Antioch, the third-most important city of the Roman Empire,[13] then the capital city of Syria province, today Antakya, Turkey, was where Christians were first called thus.[14] It was indeed the site of an early Christian community, traditionally said to be founded by Peter .[citation needed] A considerable minority of the Antioch church of Barnabas's time belonged to the merchant class, and they provided support to the poorer Jerusalem church.[4]

Council of Jerusalem[edit]

Main article: Council of Jerusalem

Barnabas participated in the Council of Jerusalem, which dealt with the admission of gentiles into the Christian community, a crucial problem in early Christianity.[4] Paul and Barnabas proposed that gentiles be allowed into the community without being circumcised.

Martyrdom[edit]

Main article: Christian martyrs

Church tradition developed outside of the canon of the New Testament describes the martyrdom of many saints, including the legend of the martyrdom of Barnabas.[2] It relates that certain Jews coming to Syria and Salamis, where Barnabas was then preaching the gospel, being highly exasperated at his extraordinary success, fell upon him as he was disputing in the synagogue, dragged him out, and, after the most inhumane tortures, stoned him to death. His kinsman, John Mark, who was a spectator of this barbarous action, privately interred his body.[15]

Although it is believed he was martyred of faith by being stoned, the Catholic-Apocryphal Acts of Barnabas states that he was bounded with a rope by the neck, and then being dragged only to the site where he would be burned to death. This is highly unlikely since the apocryphal Acts states that his bones were burnt to dust and that relics of some of his bones are stored in a church today; on the other hand, the fire in the apocryphal Acts could have cremated only some of his bones.

According to the History of the Cyprus Church,[16] in 478 Barnabas appeared in a dream to the Archbishop of Constantia (Salamis, Cyprus) Anthemios and revealed to him the place of his sepulchre beneath a carob-tree. The following day Anthemios found the tomb and inside it the remains of Barnabas with a manuscript of Matthew's Gospel on his breast. Anthemios presented the Gospel to Emperor Zeno at Constantinople and received from him the privileges of the Greek Orthodox Church of Cyprus, that is, the purple cloak which the Greek Archbishop of Cyprus wears at festivals of the church, the imperial sceptre and the red ink with which he affixes his signature.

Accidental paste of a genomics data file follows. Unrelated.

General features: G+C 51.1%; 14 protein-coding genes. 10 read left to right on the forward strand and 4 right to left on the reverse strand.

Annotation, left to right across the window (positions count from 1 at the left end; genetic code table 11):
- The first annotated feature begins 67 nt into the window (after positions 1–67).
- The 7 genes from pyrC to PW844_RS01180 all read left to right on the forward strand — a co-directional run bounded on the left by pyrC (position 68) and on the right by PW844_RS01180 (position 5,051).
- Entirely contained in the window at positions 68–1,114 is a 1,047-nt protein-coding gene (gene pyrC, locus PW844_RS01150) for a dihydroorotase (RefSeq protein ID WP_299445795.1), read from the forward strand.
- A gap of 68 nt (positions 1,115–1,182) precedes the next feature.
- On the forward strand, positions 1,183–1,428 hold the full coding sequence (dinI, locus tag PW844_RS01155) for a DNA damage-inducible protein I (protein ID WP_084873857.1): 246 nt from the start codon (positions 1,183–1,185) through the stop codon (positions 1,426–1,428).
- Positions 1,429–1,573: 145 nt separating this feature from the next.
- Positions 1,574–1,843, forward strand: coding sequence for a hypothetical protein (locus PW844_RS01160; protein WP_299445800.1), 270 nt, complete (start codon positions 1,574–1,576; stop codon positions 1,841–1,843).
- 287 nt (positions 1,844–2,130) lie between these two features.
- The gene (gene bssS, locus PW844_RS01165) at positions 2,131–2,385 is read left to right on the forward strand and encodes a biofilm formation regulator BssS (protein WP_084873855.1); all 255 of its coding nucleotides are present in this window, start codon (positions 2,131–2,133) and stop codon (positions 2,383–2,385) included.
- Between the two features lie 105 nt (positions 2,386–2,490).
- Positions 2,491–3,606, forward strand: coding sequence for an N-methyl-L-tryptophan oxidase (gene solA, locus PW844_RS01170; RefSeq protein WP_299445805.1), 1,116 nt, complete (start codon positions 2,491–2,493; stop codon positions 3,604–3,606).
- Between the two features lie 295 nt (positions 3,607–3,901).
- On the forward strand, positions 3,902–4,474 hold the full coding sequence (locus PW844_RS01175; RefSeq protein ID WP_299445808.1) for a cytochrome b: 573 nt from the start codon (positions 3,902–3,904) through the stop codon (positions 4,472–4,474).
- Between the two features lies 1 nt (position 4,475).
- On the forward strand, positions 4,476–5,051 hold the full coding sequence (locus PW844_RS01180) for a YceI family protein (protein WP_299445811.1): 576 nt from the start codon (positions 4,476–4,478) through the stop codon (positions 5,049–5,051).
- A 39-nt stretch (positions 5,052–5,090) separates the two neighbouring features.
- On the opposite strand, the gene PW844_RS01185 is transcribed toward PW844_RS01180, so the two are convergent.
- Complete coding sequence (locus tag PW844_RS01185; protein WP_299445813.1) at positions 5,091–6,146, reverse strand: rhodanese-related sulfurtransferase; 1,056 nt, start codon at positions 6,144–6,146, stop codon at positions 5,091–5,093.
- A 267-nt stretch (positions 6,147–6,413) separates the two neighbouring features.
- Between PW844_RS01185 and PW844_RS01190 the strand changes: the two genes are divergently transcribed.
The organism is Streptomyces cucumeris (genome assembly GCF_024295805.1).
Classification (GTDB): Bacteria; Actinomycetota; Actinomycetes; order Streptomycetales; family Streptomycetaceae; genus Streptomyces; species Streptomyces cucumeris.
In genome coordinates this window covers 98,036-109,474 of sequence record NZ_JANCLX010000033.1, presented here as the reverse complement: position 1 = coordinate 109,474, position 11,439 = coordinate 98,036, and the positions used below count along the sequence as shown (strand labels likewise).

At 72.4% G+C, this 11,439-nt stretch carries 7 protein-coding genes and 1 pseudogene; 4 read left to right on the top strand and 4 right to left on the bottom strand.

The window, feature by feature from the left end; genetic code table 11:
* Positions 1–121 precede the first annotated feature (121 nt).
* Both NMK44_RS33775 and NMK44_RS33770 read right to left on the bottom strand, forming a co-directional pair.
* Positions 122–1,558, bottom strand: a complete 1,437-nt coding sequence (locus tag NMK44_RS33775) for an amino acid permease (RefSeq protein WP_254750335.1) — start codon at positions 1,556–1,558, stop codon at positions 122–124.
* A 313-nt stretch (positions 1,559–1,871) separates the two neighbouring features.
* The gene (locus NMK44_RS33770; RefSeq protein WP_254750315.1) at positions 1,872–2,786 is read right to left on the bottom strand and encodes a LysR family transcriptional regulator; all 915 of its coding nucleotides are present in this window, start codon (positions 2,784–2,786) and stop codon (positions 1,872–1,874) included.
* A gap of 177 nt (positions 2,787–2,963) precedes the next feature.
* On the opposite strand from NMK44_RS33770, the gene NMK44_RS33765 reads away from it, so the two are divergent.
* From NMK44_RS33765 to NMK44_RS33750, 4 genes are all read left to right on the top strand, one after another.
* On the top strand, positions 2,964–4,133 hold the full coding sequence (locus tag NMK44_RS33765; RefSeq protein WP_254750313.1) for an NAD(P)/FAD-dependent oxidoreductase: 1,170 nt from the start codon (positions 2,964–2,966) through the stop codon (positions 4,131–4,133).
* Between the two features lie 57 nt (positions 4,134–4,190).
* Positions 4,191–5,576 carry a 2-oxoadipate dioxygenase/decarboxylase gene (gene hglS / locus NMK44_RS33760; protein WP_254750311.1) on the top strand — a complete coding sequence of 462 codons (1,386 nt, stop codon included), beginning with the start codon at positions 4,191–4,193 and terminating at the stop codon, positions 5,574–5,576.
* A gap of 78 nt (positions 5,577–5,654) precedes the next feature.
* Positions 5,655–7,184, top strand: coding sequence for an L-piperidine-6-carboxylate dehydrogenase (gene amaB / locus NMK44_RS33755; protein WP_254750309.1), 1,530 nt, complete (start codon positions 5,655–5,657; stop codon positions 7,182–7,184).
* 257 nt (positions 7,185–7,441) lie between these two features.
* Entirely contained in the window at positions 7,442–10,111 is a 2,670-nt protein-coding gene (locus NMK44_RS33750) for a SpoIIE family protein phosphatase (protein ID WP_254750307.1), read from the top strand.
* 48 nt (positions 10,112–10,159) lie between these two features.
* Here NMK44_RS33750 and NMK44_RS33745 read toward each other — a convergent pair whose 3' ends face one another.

Anthemios then placed the venerable remains of Barnabas in a church which he founded near the tomb. Excavations near the site of a present day church and monastery, have revealed an early church with two empty tombs, believe to be that of St. Barnabas and Anthemios.[17]

St. Barnabas is venerated as the Patron Saint of Cyprus.

Other sources[edit]

Although many assume that the biblical Mark the Cousin of Barnabas (Colossians 4:10) is the same as John Mark (Acts 12:12, 25; 13:5, 13; 15: 37) and Mark the Evangelist, the traditionally believed author of the Gospel of Mark, according to Hippolytus of Rome,[18] the three "Mark"s are distinct persons. They were all members of the Seventy Apostles of Christ, including Barnabas himself. There are two people named Barnabas among Hippolytus' list of Seventy Disciples, one (#13) became the bishop of Milan, the other (#25) the bishop of Heraclea. Most likely one of these two is the biblical Barnabas; the first one is more likely, because the numbering by Hippolytus seems to indicate a level of significance. Clement of Alexandria (Stromata, ii, 20) also makes Barnabas one of the Seventy Disciples that are mentioned in the Gospel of Luke 10:1ff.

Other sources bring Barnabas to Rome and Alexandria. In the "Clementine Recognitions" (i, 7) he is depicted as preaching in Rome even during Christ's lifetime.

Not older than the 3rd century is the tradition of the later activity and martyrdom of Barnabas in Cyprus, where his remains are said to have been discovered under the Emperor Zeno. The Cypriot Church claimed Barnabas as its founder in order to rid itself of the supremacy of the Patriarch of Antioch, as did the Archbishop of Milan afterwards, to become more independent of Rome.[19] In this connection, the question whether Barnabas was an apostle became important, and was often discussed during the Middle Ages.[20] The statements as to the year of Barnabas's death are discrepant and untrustworthy.